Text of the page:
The Eastman neck/fretboard has the Martin feel with easy to fret and pick. My fingers never felt cramped. The guitar’s high saddle was compensated by a medium action, Thus, the string tension was m manageable. When I switched to Martin SP light/medium strings, the pinch to the fingers was more noticeable. If I played these strings, or true mediums on a daily basis, I would plane down the saddle a bit.
  Because of the extra emphasis on the midrange/low treble, the E20D is an excellent fingerpicker for a dreadnaught. Some dreads are not great fingerpickers because of the extra mid-bass. The E20D, however, has a rich, percussive character that gets more pronounced if you have a bit of extra fingernail.

The verdict 
  In this increasingly global world of commerce , the Eastman Instrument Company has learned how to compete in the musical instrument realm. Its jazz guitars and acoustic guitar line, such as the E20D tested here, is faithful variation of a USA-made dreadnaught with just a bit of extra mid/treble sparkle to give it is own character. After a few months of seasoning, I was impressed with its playability, quality setup and feel. Best of all for the customer, this guitar is only $1,500. A dovetail, lacquer-sprayed Martin D28 Marquis will cost you about $5,700. There are of course, less expensive Martin with different fretboard and bridge materials, and the mortise/tenon-attached neck, such as the HD-16 Adirondack ($3,199), but feature wise, the D28 Marquis and the HD-28V Adirondack, ordered through the custom shop, are the intended competitors.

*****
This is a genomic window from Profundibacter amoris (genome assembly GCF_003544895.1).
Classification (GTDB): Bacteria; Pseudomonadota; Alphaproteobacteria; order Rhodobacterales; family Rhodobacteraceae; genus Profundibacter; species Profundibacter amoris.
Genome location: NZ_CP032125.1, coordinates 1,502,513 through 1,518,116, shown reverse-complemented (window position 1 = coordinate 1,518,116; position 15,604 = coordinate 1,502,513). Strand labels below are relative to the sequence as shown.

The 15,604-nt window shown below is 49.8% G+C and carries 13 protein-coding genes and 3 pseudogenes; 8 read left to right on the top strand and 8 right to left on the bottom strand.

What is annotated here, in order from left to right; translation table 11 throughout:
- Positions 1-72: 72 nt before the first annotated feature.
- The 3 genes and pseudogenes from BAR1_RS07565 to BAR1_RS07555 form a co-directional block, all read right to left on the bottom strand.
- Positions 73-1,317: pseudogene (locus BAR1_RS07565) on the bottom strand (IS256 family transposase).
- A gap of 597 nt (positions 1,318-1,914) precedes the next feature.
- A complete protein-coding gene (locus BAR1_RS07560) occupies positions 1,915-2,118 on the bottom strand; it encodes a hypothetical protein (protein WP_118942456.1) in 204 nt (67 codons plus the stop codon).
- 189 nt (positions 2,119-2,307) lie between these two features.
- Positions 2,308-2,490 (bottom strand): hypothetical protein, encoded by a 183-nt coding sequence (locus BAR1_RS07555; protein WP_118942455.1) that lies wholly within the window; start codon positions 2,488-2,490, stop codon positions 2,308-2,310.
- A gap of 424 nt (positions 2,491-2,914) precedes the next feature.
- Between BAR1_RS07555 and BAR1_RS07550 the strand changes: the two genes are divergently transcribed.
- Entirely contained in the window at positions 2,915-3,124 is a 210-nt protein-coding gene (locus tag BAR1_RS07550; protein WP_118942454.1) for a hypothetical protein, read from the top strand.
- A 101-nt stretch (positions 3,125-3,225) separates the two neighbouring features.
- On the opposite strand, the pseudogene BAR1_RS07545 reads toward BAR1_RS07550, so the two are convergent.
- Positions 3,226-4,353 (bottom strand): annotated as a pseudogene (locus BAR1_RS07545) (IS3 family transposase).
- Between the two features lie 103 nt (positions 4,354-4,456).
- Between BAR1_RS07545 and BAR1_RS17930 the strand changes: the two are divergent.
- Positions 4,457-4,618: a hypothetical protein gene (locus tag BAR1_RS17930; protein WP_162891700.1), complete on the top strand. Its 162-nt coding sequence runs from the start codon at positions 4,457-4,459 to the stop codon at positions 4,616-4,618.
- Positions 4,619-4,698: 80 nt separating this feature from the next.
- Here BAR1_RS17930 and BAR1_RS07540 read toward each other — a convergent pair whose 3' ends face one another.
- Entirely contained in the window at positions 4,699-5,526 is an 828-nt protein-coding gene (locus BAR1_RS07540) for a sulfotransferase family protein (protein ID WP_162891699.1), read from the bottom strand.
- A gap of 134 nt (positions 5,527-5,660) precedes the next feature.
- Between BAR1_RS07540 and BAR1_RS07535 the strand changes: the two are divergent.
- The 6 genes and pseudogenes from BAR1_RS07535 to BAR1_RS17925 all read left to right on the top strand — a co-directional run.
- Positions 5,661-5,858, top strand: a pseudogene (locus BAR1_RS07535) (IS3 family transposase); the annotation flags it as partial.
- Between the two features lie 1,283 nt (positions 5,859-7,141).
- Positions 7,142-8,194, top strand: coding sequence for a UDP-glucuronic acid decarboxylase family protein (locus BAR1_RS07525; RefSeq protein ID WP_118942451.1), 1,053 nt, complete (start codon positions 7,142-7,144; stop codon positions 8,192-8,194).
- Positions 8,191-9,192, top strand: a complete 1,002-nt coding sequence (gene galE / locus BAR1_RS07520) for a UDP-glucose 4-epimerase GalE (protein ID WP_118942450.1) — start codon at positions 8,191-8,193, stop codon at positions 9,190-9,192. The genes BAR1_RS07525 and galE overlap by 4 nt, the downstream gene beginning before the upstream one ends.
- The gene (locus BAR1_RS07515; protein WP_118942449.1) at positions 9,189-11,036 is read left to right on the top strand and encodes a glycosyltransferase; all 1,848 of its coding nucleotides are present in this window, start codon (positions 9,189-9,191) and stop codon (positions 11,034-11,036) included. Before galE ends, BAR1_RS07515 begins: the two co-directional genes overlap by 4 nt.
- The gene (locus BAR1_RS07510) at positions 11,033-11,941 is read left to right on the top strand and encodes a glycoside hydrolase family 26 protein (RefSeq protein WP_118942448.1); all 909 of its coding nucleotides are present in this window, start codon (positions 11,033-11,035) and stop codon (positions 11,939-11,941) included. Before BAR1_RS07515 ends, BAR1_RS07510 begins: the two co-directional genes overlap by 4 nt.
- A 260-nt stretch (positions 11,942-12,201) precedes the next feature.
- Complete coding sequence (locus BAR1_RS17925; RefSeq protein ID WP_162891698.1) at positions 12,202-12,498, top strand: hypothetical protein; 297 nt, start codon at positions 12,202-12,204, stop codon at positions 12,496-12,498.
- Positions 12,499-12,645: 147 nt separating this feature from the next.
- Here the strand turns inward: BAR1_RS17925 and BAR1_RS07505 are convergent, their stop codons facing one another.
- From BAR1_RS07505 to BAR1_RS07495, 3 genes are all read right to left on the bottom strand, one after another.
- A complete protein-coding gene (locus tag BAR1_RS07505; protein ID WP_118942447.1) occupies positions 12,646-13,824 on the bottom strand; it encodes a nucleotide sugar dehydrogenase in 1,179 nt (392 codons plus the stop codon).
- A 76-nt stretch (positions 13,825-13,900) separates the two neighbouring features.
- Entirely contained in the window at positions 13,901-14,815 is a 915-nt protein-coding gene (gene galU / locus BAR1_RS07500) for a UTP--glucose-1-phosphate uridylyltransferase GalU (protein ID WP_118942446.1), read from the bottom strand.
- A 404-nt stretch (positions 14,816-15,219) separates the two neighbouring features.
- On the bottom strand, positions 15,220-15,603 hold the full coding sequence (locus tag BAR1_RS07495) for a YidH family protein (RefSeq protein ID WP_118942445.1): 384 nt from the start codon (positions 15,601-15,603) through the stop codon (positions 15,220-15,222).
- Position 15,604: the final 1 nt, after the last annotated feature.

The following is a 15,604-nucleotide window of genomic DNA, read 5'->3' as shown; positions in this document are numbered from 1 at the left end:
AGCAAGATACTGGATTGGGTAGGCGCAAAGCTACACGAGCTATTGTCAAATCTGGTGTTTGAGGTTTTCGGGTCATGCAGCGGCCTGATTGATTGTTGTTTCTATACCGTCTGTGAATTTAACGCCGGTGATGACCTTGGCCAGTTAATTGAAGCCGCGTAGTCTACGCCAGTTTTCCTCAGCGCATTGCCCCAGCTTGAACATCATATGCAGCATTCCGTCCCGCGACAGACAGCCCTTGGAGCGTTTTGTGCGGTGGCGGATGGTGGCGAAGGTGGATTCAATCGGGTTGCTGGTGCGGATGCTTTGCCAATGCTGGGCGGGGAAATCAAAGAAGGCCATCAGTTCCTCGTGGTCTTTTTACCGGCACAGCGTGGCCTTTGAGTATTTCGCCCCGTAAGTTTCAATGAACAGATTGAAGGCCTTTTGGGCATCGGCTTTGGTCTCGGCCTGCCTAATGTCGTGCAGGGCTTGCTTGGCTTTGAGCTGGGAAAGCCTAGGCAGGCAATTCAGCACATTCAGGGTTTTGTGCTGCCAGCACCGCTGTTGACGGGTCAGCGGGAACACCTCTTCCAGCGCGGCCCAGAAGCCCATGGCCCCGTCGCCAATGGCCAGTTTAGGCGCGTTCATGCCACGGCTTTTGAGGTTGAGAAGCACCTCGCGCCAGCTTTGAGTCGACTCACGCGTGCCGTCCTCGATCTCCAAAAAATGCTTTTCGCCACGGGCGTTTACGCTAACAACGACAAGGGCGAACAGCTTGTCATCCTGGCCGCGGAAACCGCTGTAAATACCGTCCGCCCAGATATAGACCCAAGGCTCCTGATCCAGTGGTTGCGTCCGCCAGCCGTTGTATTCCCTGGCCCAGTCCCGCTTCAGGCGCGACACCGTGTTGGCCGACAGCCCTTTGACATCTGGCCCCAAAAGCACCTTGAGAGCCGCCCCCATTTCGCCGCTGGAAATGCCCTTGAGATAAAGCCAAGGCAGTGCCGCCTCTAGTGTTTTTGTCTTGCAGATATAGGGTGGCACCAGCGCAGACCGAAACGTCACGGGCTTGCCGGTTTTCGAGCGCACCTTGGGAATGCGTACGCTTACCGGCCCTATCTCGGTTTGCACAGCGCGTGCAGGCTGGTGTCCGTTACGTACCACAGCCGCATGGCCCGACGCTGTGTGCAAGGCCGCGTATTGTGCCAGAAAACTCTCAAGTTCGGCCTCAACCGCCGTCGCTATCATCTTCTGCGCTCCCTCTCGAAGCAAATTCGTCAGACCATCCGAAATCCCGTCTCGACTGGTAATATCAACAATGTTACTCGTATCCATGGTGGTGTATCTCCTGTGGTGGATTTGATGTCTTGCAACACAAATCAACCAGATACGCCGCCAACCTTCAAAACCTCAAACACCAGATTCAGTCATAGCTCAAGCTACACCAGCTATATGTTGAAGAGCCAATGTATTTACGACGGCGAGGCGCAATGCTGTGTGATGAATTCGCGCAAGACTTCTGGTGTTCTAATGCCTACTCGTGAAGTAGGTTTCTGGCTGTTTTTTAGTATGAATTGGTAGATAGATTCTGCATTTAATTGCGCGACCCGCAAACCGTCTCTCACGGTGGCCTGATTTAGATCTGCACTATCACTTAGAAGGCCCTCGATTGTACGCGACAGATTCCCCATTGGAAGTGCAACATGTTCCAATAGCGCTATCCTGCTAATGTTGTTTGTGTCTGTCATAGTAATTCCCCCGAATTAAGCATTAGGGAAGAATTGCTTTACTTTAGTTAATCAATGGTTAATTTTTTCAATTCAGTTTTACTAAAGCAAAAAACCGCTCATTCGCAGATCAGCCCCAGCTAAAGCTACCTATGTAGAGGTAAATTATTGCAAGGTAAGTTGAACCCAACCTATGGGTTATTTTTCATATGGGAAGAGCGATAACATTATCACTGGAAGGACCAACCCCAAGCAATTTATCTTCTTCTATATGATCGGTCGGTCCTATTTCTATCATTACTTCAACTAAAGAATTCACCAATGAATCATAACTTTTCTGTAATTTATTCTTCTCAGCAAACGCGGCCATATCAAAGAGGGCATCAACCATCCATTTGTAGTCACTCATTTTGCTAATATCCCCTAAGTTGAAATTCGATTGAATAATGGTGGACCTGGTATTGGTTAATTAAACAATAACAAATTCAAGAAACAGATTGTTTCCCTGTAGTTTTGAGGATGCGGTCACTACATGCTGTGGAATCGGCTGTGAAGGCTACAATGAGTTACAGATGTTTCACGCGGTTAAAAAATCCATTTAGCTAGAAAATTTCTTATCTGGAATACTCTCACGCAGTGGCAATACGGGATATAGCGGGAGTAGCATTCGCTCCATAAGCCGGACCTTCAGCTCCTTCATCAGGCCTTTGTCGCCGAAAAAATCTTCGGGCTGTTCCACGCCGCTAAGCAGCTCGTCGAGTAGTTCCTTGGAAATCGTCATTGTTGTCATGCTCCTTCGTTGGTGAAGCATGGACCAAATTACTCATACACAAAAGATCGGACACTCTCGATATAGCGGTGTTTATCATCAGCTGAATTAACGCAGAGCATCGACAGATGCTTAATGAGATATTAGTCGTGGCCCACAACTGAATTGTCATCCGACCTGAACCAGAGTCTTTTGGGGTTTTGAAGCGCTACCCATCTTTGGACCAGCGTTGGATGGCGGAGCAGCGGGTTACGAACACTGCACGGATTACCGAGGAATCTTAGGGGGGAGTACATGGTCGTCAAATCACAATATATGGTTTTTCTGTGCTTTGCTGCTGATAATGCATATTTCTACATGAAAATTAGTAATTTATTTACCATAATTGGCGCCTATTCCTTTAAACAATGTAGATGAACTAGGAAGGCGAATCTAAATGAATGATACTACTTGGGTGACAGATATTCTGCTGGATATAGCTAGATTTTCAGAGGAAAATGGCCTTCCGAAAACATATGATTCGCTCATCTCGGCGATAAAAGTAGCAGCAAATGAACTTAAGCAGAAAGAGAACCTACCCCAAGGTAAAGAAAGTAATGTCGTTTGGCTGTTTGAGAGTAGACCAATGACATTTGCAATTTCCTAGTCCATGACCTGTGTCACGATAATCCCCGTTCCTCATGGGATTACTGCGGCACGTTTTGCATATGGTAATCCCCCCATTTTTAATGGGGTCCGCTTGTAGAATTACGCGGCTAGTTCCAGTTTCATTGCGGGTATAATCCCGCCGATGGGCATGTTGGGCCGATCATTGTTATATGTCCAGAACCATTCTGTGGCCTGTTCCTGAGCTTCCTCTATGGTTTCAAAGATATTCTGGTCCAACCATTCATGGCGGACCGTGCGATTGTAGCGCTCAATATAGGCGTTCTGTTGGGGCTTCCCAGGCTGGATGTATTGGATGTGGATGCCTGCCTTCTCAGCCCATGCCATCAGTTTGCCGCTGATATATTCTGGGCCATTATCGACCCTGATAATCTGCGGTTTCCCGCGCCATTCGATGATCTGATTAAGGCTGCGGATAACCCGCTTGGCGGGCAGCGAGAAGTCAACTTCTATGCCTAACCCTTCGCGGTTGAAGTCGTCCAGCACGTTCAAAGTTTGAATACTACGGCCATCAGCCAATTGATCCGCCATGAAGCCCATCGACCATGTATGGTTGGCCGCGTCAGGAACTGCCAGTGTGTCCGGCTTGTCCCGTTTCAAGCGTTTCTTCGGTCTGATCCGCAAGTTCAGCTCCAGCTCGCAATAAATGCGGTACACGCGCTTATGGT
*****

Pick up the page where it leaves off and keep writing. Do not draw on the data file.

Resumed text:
Don’t get me wrong. Heck, I love Martins, and I have saved up the extra cash many times to buy various top-end models, including a John Gatski-custom OO-28V and my beloved J-40 standard, as I love USA-made instruments. But if you can’t afford the American brand, there is nothing wrong with looking at an Eastman. They are excellent acoustic guitars, and there electrics ain’t too shabby either.